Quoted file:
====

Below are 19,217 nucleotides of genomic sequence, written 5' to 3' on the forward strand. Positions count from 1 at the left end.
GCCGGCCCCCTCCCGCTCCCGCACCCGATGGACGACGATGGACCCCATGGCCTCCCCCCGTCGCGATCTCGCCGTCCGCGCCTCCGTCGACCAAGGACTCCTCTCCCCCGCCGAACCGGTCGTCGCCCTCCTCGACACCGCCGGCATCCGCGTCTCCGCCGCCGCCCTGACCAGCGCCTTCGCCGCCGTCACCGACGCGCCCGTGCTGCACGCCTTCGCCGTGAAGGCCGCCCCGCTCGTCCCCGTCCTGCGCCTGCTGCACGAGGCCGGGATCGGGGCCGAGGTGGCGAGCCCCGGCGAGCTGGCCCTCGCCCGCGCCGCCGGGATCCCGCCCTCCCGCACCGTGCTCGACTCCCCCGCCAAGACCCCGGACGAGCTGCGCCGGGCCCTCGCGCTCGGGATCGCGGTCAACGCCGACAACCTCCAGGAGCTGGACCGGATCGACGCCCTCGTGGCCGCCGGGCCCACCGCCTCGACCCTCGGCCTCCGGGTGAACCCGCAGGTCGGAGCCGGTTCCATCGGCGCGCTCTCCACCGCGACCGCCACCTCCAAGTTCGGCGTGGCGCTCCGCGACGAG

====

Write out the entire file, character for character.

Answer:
Below are 19,217 nucleotides of genomic sequence, written 5' to 3' on the forward strand. Positions count from 1 at the left end.
GCCGGCCCCCTCCCGCTCCCGCACCCGATGGACGACGATGGACCCCATGGCCTCCCCCCGTCGCGATCTCGCCGTCCGCGCCTCCGTCGACCAAGGACTCCTCTCCCCCGCCGAACCGGTCGTCGCCCTCCTCGACACCGCCGGCATCCGCGTCTCCGCCGCCGCCCTGACCAGCGCCTTCGCCGCCGTCACCGACGCGCCCGTGCTGCACGCCTTCGCCGTGAAGGCCGCCCCGCTCGTCCCCGTCCTGCGCCTGCTGCACGAGGCCGGGATCGGGGCCGAGGTGGCGAGCCCCGGCGAGCTGGCCCTCGCCCGCGCCGCCGGGATCCCGCCCTCCCGCACCGTGCTCGACTCCCCCGCCAAGACCCCGGACGAGCTGCGCCGGGCCCTCGCGCTCGGGATCGCGGTCAACGCCGACAACCTCCAGGAGCTGGACCGGATCGACGCCCTCGTGGCCGCCGGGCCCACCGCCTCGACCCTCGGCCTCCGGGTGAACCCGCAGGTCGGAGCCGGTTCCATCGGCGCGCTCTCCACCGCGACCGCCACCTCCAAGTTCGGCGTGGCGCTCCGCGACGAG